How an early snafu nearly sank a nonprofit startup that went on to enable $51M in charitable gifts

TisBest shoppers can customize their charitable gift card, whether they choose the digital version or biodegradable hard copy. (TisBest Image)

“If this was an ordinary tech startup being done just for the money,” Erik Marks said, “this would have been put in the grave in ‘08.”

But TisBest isn’t, so it wasn’t. Fourteen years later, the nonprofit Seattle startup is doing great. TisBest, which issues gift cards for making philanthropic donations to the charity of the recipient’s choice, has now facilitated donations totaling $51 million.

TisBest sells biodegradable gift cards for amounts between $10 to $5,000. Shoppers can customize their gift cards for free and send them by email or mail. The recipient goes to the TisBest website to donate the gift card’s value to up to three charities of their choice. They can then send a personalized thank you to the gift card giver in a message that also names the selected charities.

“We’re here because of the mission, and what we believe in.”

The past two holiday seasons, TisBest has partnered with billionaire hedge fund manager Ray Dalio to give away $4 million worth of $50 and $100 charity gift cards for donating. The nonprofit has scored endorsements from celebrities including Ellen DeGeneres, Ashton Kutcher, Jewel and Gayle King.

Because co-founders Marks and Simeon Cathey launched TisBest for the love of the cause, and not to maximize profits, they were willing to stick with the startup despite the challenges they’ve faced.

“We’re here because of the mission,” Cathey said, “and what we believe in, and what it’s doing for the environment and for charities, and the experience that people get to have through this kind of gift.”

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The gift cards are a way to reduce wasteful consumption, to avoid giving presents that wind up trashed, regifted or sent to Goodwill. They give people a chance to support causes they believe in. In a small way, they also help democratize philanthropy, by helping more people experience the satisfaction of donating, and potentially fostering more giving in the process.

The co-founders recently paused to reflect on the past year’s success, and the challenges they’ve overcome to get to this point.

TisBest co-founders Simeon Cathey (left) and Erik Marks. (TisBest Photos)

The idea for TisBest came to Marks while he was in law school in 2001. He was searching for an alternative to giving unwanted stuff to an affluent uncle who was downsizing. However, the technology for selling and creating online, charitable gift cards wasn’t yet up to the task.

Marks had his hands full as a corporate real estate attorney and entrepreneur who worked on deals for Amazon, Microsoft and others. But he came back to the idea in 2007 and in a stroke of lucky timing was introduced to Cathey, who had done product work for Microsoft and then started a small tech firm.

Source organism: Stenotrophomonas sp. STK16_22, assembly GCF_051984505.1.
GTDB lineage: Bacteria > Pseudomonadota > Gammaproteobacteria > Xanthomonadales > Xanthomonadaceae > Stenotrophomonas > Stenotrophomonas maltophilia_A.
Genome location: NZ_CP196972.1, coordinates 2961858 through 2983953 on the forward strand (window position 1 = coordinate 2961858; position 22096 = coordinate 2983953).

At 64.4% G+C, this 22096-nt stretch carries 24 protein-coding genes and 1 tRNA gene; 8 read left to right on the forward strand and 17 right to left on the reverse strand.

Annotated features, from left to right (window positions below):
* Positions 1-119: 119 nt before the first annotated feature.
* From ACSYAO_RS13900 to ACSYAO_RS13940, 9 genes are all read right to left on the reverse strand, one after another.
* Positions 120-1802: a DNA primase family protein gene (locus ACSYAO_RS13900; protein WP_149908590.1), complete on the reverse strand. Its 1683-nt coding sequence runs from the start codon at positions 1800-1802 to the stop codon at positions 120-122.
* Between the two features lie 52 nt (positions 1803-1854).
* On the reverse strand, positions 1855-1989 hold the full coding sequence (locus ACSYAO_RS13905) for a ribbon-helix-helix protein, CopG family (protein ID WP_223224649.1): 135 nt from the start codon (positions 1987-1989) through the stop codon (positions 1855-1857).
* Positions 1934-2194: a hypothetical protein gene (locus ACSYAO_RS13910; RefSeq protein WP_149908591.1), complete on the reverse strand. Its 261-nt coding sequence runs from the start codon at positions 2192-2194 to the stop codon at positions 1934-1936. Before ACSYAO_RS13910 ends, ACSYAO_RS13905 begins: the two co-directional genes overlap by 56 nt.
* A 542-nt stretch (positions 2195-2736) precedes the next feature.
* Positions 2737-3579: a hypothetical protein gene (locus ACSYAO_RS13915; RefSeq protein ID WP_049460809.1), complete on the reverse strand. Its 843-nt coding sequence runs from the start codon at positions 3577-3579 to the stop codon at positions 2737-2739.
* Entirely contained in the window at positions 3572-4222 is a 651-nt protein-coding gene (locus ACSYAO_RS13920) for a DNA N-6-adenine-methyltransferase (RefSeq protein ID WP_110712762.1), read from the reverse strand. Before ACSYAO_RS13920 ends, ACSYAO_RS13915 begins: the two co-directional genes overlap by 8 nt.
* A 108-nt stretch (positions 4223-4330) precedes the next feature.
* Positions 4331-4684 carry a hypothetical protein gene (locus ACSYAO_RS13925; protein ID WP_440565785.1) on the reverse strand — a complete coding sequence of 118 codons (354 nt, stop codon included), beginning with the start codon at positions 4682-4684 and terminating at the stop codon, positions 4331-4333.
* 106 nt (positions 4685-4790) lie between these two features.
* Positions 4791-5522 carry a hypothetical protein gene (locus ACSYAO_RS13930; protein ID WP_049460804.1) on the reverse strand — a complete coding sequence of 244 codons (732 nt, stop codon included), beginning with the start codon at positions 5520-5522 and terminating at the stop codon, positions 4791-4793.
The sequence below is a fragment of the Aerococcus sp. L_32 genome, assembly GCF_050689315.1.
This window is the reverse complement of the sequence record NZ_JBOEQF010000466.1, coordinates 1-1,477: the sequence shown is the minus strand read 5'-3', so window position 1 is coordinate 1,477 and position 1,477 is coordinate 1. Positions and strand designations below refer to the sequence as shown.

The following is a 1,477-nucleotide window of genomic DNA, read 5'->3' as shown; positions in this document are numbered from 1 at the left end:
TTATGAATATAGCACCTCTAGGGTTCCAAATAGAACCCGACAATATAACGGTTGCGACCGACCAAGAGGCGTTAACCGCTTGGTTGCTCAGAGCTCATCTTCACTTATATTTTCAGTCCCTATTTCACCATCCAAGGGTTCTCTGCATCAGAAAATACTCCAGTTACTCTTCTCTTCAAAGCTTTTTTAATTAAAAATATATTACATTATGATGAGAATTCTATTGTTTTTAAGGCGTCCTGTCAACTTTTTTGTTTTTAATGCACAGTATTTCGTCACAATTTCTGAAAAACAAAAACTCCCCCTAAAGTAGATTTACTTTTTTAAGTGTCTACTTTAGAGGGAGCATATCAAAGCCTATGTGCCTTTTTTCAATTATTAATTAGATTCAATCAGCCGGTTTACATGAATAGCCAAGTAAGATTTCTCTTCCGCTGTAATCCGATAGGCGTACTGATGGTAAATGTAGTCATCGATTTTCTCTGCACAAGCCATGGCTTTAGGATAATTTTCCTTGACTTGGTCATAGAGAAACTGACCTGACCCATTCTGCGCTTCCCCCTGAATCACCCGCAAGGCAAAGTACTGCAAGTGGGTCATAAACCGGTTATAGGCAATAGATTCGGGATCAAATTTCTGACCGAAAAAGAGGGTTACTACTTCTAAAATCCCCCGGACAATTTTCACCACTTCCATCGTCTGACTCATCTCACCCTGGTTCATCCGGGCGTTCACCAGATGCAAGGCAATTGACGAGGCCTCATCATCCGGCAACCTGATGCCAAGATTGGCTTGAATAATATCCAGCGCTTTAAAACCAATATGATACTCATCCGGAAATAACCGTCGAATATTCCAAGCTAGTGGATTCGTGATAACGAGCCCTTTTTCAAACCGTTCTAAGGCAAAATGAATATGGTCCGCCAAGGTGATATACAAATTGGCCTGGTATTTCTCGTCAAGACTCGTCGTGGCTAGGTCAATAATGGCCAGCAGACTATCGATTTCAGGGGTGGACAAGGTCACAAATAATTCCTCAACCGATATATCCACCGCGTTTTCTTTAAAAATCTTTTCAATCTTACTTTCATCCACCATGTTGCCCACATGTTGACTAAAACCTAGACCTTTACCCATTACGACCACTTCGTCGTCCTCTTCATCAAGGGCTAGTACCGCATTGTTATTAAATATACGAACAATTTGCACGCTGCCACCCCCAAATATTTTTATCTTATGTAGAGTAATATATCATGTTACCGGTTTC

Working at Cathey’s living room table, the two created TisBest, hustling to launch their nonprofit before the holidays. They landed coverage in national print media, but it was a pre-Christmas spot on NPR’s Morning Edition, with a little girl recounting her joy in giving TisBest gift cards, that made sales skyrocket.

“That thing resonated,” Marks said. “Our sales started doubling overnight.”

Fueled by the publicity, they were on their way to $80,000 in daily sales.

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And then the bottom fell out. Their credit card processor suddenly shut down their transactions.

It turned out that the salesperson who sold them the processing platform had defrauded them, they said, illegally eliminating language from their contract stating that they were actually prohibited from selling gift cards. Through a heroic effort, Cathey found a new processor and the site was running again in three days.

But the original credit card processor withheld $250,000 of their transactions, handing over only $100,000. It took Marks months to recover the full sum, and TisBest nearly sunk in the meantime.

They soldiered on. In the early years, daily sales dwindled to almost nothing outside of the holidays. TisBest eventually got its footing and began growing, but faltered again. Cathey, who had shifted to other endeavors, returned to get the nonprofit’s technology platform back on track.

Then the COVID-19 pandemic gave a surprising boost to the operation. People were isolated and lacked a way to give back and connect with community. They started finding TisBest and making gifts. Corporate giving of the gift cards was also taking off, totaling more than half of the sales.

TisBest pays for its operations by asking shoppers to donate to the nonprofit when buying the cards. The entire amount of the gift card itself goes to charity. The gift card amount is tax deductible for shoppers. And if people receive a gift card but don’t allocate the money to charity, TisBest, because it’s a nonprofit, can reclaim that amount to cover its own costs.

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TisBest has seven employees, including Marks, who volunteers his time. Cathey, who now lives on Maui, currently has the role of managing director.

With their hard-earned success, the nonprofit could arguably coast for a bit. But the co-founders don’t see it that way. They’re exploring ideas for gamification and social media engagement while keeping an eye on cryptocurrency and non-fungible tokens (NFTs).

“We’re always looking and innovating and making the gift experience a better experience,” Cathey said. “There are a lot of ideas on the whiteboard.”

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